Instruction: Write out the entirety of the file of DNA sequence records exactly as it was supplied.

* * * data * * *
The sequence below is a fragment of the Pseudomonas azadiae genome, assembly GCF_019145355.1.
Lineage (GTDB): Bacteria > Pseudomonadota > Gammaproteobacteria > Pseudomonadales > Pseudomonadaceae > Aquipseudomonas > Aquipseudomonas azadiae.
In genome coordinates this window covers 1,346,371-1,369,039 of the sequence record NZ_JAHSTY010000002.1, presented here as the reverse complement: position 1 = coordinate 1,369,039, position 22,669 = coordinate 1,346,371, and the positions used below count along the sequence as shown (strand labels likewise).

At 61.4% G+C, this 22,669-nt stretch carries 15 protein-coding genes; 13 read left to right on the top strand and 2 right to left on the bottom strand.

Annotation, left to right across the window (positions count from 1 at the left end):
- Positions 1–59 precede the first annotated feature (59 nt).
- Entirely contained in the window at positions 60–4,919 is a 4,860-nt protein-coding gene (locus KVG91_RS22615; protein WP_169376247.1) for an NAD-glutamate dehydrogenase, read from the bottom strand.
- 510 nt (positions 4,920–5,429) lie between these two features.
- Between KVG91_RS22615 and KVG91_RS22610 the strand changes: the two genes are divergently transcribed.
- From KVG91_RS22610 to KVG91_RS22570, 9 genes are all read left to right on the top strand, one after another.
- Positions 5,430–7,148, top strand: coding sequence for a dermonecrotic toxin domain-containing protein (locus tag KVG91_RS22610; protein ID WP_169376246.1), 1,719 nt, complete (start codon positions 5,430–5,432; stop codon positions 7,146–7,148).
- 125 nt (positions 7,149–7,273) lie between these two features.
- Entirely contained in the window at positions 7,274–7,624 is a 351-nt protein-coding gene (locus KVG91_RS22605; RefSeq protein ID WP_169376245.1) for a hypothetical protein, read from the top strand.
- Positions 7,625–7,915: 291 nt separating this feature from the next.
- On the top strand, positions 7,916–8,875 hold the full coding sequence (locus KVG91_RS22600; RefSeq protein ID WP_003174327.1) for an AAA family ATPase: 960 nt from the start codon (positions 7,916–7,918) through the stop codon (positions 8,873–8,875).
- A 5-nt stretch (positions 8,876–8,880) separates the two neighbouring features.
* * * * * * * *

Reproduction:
The sequence below is a fragment of the Pseudomonas azadiae genome, assembly GCF_019145355.1.
Lineage (GTDB): Bacteria > Pseudomonadota > Gammaproteobacteria > Pseudomonadales > Pseudomonadaceae > Aquipseudomonas > Aquipseudomonas azadiae.
In genome coordinates this window covers 1,346,371-1,369,039 of the sequence record NZ_JAHSTY010000002.1, presented here as the reverse complement: position 1 = coordinate 1,369,039, position 22,669 = coordinate 1,346,371, and the positions used below count along the sequence as shown (strand labels likewise).

At 61.4% G+C, this 22,669-nt stretch carries 15 protein-coding genes; 13 read left to right on the top strand and 2 right to left on the bottom strand.

Annotation, left to right across the window (positions count from 1 at the left end):
- Positions 1–59 precede the first annotated feature (59 nt).
- Entirely contained in the window at positions 60–4,919 is a 4,860-nt protein-coding gene (locus KVG91_RS22615; protein WP_169376247.1) for an NAD-glutamate dehydrogenase, read from the bottom strand.
- 510 nt (positions 4,920–5,429) lie between these two features.
- Between KVG91_RS22615 and KVG91_RS22610 the strand changes: the two genes are divergently transcribed.
- From KVG91_RS22610 to KVG91_RS22570, 9 genes are all read left to right on the top strand, one after another.
- Positions 5,430–7,148, top strand: coding sequence for a dermonecrotic toxin domain-containing protein (locus tag KVG91_RS22610; protein ID WP_169376246.1), 1,719 nt, complete (start codon positions 5,430–5,432; stop codon positions 7,146–7,148).
- 125 nt (positions 7,149–7,273) lie between these two features.
- Entirely contained in the window at positions 7,274–7,624 is a 351-nt protein-coding gene (locus KVG91_RS22605; RefSeq protein ID WP_169376245.1) for a hypothetical protein, read from the top strand.
- Positions 7,625–7,915: 291 nt separating this feature from the next.
- On the top strand, positions 7,916–8,875 hold the full coding sequence (locus KVG91_RS22600; RefSeq protein ID WP_003174327.1) for an AAA family ATPase: 960 nt from the start codon (positions 7,916–7,918) through the stop codon (positions 8,873–8,875).
- A 5-nt stretch (positions 8,876–8,880) separates the two neighbouring features.